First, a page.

Troubleshooters.Com Presents

Troubleshooting Professional Magazine

Volume 7 Issue 3, Summer, 2003
Lubricating Electronic Contacts
Copyright (C) 2003 by Steve Litt. All rights reserved. Materials from guest authors copyrighted by them and licensed for perpetual use to Troubleshooting Professional Magazine. All rights reserved to the copyright holder, except for items specifically marked otherwise (certain free software source code, GNU/GPL, etc.). All material herein provided "As-Is". User assumes all risk and responsibility for any outcome.

Steve Litt is the author of Troubleshooting Techniques of the Successful Technologist and Rapid Learning: Secret Weapon of the Successful Technologist.

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Be not afraid of greatness: some are born great, some achieve greatness, and some have greatness thrust upon them. -- William Shakespeare


Editor's Desk

By Steve Litt
Some are born with knowledge, some achieve knowledge, and some have knowledge thrust upon them. Surely I'm the latter.

Take my discovery of "Litt's Overheating Hypothesis". It's been known as long as there have been cars, but only by a few. Unfortunately, the majority of automotive technicians appear not to understand that absense of water in the oil or steam out the exhaust does not exhonorate the head gasket. The majority of auto techs don't realize that a bad head gasket can be the causeof overheating, as well as the effect.

I discovered this after a grouping of emailed strange overheating symptom descriptions. The group was too large to write off as "defective customer", so I investigated, and the investigation led to the role of breached head gaskets in cyclical overheating and unexplained coolant loss. Knowledge was thrust upon me.

A few months ago knowledge was once again thrust on me. It started with what appeared to be a simple keyboard failure, then proceded through a jungle of strange intermittents, ending up in a land I knew little about -- electronic contact lubrication.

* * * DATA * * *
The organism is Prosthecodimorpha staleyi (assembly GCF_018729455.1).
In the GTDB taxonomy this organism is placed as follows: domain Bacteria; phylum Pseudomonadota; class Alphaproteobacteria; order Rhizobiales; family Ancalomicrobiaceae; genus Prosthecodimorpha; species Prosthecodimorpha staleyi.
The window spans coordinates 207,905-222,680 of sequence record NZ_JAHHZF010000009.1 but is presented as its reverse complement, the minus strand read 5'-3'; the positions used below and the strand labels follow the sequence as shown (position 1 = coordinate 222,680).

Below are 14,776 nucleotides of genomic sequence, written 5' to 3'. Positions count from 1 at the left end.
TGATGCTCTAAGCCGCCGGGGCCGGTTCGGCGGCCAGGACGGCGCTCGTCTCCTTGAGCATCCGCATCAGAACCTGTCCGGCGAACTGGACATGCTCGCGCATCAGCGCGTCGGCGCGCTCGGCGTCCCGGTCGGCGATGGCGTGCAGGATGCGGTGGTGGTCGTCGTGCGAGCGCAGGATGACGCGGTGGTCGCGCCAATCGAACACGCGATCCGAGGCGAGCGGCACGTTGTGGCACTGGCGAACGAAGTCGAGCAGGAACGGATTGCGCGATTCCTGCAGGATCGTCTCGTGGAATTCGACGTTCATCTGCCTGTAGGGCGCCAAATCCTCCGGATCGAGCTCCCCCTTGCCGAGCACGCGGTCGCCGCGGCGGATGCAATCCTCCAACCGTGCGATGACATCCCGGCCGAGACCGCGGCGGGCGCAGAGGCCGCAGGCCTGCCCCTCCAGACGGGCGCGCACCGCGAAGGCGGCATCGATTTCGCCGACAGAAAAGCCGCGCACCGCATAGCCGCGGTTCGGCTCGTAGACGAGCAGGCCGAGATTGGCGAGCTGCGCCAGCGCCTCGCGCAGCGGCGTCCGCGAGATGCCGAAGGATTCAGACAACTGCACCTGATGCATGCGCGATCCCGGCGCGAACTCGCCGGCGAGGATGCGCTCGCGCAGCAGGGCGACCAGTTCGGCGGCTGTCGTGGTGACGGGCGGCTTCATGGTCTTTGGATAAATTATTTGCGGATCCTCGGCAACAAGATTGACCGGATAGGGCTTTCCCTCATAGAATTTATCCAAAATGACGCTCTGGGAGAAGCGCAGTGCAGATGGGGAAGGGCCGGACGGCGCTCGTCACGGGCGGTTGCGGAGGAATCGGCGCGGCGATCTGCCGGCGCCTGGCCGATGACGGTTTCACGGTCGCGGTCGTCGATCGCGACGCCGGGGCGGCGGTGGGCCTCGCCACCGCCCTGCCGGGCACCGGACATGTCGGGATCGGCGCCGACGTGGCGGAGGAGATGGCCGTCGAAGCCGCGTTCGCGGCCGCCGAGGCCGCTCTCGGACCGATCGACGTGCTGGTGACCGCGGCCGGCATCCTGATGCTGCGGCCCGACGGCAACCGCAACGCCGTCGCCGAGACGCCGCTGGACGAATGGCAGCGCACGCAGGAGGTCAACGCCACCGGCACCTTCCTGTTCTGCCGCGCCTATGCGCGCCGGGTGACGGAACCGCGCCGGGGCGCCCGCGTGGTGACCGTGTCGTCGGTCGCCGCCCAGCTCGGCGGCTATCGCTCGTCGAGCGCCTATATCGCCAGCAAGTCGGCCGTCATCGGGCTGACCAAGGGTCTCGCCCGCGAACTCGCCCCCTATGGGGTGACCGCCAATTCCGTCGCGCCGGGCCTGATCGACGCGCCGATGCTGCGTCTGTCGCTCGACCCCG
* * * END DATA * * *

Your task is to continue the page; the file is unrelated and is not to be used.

We all know electronic contacts can corrode or otherwise fail. We all know that such failures produce hard to diagnose intermittents. What isn't such common knowledge is that such failures can be greatly reduced by lubrication of electronic contacts, and that such lubrication can be done quickly, safely and effectively, making it an ideal item for Universal Troubleshooting Process Step 5: General Maintenance.

This issue of Troubleshooting Professional Magazine discusses electronic contact lubrication -- its value, its operation, hints on how to best accomplish it, its costs, and the possible costs if it is not done. So kick back, relax, and remember -- if you're a Troubleshooter, this is your magazine.
Steve Litt is the author of "Troubleshooting Techniques of the Successful Technologist".  Steve can be reached at Steve Litt's email address .

My Story

By Steve Litt

I originally learned to lubricate electrical contacts while fixing an intermittent problem with my son's keyboard. If you'd like details of that story (and much more great information), you can read it in my book Twenty Eight Tales of Troubleshooting, in a story called "The Phantom Keyboard Killer."

My Daughter's Intermittent

"Daddy -- my computer screen looks funny."

My daughter's voice. My two daughters share an old Celeron 233 Windows machine, and the video had gone on the fritz. The picture was wavy and jumbled, looking quite a bit like an overdriven monitor, but a little different. Rebooting didn't help.

Their monitor is a circa 1991 Viewsonic that I've been expecting to go any time now. I swapped out the monitor, confidently expecting the symptom to disappear. I almost fainted when the exact same symptom showed up on the known good monitor. Not having time, I put it aside, vowing to swap out the video card as soon as I could.

My earlier electronic lubrication discovery happened in the intervening time, and I got to wondering whether it could be a connector problem, and if so, would WD40 solve it? So when I got a little time, I went back, powered up the computer, and whoops -- the symptom had gone away.

With connector problems so fresh in my mind, I wiggled the video card while the computer was on, and was rewarded with occasional horizontal stripes across the monitor. Great -- we have a physical intermittent, probably in the video card or its connector.